Hewlett-Packard planned acquisition of Palm immediately puts the PC-centric company knee-deep in the smart phone race, but perhaps more importantly positions the company to compete in the burgeoning tablet market, says iSuppli.
According to the research firm, the acquisition gives HP the means to use Palm’s WebOS platform to release a tablet device that will compete against Apple’s iPad as well as whatever arises from the relationship between Nokia and Intel.
iSuppli forecasts worldwide tablet shipments will expand to 11.0 million units in 2010, up from just 2.0 million units in 2009 and 1.8 million units in 2008. Most of the shipments in 2010 will be made up by sales of the iPad, and sales will continue to expand in the coming years as a range of competitors enters the tablet market.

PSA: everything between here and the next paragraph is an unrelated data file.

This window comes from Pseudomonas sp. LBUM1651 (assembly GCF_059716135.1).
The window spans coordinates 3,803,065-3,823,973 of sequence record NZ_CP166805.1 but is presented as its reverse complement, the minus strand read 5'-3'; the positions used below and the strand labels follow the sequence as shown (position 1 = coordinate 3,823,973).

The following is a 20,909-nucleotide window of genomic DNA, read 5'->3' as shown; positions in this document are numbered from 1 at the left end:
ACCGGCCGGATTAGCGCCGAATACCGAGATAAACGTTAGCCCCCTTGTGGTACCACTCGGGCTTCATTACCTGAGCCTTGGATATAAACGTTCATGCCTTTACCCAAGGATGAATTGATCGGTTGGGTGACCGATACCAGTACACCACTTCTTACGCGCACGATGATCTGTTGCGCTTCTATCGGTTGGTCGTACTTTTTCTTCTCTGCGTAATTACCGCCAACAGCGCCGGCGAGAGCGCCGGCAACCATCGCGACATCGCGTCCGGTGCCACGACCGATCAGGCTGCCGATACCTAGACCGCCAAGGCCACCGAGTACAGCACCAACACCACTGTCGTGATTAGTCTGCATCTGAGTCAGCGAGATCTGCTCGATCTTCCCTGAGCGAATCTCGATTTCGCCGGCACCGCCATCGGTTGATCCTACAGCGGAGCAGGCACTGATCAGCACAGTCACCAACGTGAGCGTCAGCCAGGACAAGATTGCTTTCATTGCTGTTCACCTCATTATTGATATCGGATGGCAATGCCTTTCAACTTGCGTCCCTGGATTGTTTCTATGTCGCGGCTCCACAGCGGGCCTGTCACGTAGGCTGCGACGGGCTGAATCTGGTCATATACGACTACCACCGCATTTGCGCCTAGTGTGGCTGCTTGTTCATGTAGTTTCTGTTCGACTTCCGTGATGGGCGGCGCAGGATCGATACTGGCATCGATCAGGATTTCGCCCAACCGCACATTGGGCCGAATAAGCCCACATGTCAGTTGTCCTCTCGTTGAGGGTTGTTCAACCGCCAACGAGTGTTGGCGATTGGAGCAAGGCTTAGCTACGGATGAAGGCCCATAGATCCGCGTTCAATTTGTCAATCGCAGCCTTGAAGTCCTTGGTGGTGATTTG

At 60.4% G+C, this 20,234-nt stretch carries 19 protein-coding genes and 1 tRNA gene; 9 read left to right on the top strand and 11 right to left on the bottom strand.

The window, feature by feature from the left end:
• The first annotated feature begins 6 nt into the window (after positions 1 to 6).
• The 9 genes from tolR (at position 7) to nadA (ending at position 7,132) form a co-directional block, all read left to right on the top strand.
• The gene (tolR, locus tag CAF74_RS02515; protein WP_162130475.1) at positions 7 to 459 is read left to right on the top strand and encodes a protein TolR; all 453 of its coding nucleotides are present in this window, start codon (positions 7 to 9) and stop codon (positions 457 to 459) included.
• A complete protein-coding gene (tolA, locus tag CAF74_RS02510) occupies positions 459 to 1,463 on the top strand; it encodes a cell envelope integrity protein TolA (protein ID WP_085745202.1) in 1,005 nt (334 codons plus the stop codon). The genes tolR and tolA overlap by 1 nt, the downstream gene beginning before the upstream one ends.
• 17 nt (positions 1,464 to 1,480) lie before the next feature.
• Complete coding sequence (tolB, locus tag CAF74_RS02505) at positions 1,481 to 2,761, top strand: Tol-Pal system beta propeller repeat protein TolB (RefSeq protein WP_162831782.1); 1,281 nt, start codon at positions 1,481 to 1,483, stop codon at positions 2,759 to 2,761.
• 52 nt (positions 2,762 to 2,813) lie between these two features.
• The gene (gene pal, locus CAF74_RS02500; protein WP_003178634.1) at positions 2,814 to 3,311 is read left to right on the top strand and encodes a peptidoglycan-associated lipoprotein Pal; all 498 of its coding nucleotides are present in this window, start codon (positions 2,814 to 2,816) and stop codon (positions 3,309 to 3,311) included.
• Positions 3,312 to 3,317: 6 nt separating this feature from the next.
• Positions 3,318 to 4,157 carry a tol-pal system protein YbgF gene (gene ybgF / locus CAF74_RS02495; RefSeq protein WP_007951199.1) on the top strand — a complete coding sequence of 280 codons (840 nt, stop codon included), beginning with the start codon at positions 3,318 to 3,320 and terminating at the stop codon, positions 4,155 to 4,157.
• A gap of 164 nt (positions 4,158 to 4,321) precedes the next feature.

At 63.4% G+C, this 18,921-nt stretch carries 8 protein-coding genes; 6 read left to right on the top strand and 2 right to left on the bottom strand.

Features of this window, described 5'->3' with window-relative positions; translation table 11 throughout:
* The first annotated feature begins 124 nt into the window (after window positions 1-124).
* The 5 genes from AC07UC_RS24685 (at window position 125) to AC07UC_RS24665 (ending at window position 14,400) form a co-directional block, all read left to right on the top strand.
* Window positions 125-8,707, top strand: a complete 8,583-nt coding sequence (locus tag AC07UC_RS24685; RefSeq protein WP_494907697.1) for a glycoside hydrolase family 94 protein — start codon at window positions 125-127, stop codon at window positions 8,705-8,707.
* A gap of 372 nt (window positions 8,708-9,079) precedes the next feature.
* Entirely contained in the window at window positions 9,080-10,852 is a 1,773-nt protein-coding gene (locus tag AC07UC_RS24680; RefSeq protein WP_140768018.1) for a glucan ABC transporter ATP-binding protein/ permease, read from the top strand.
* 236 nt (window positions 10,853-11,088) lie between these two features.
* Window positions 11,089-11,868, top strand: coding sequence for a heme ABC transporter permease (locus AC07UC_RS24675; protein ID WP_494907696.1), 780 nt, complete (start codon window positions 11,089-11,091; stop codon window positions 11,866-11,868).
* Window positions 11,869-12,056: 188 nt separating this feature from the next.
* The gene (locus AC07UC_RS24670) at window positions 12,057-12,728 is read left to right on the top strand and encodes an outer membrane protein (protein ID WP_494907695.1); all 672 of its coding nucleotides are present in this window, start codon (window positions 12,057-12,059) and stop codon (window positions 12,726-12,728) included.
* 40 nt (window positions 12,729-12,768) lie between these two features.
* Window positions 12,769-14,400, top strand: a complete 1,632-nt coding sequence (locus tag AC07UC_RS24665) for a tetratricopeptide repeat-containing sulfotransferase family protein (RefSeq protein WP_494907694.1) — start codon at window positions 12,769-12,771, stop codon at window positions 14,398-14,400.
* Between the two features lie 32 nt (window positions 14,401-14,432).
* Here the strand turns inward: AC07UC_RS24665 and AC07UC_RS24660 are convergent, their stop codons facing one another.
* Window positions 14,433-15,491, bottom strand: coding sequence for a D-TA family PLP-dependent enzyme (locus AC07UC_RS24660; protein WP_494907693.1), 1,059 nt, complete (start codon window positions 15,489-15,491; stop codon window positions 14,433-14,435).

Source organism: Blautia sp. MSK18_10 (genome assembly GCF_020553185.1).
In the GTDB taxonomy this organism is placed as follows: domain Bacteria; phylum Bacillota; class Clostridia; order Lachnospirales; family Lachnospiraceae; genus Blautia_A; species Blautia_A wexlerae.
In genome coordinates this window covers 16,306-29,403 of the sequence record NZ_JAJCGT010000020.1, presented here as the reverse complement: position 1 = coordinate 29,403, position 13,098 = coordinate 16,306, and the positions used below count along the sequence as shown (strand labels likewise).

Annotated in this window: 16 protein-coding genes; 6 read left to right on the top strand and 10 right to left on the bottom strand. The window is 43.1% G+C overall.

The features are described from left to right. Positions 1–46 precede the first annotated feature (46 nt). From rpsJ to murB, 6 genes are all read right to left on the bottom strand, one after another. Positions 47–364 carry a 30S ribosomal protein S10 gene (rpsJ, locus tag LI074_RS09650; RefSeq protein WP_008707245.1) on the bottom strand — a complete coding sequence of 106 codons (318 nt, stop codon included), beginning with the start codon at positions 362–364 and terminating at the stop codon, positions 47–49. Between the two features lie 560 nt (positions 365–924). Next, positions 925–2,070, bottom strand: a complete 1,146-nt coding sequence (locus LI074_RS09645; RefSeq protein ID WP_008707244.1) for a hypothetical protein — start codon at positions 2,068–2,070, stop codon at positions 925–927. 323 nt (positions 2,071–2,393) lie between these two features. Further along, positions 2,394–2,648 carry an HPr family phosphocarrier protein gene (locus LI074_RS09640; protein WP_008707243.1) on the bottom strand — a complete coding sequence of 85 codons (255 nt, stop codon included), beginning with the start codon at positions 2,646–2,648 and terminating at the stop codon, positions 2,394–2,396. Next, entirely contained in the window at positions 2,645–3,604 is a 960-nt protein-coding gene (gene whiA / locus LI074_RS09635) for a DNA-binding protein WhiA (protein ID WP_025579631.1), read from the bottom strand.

iSuppli believes that a key component in HP’s strategy will be to utilize its common WebOS operating system as a basis for developing a tablet that can use the same applications and services being employed by the company’s existing smart phone product line.
According to the analysts, the challenge for HP is to develop an ecosystem around a platform that will be able to compete with the centralized apps store Apple has created. That also means garnering support from leading developers in order to get the right apps and features available for multi-platform mobilized devices.
What this means is that there are now three major competitors positioning for a fully interoperable, multi-device platform: Nokia/Intel, Apple and now HP with its Palm purchase.
“Even so, this doesn’t even address the number of Taiwanese and other vendors that are developing their own tablet PCs in what will surely be a highly competitive market in years to come,” as iSuppli claims.
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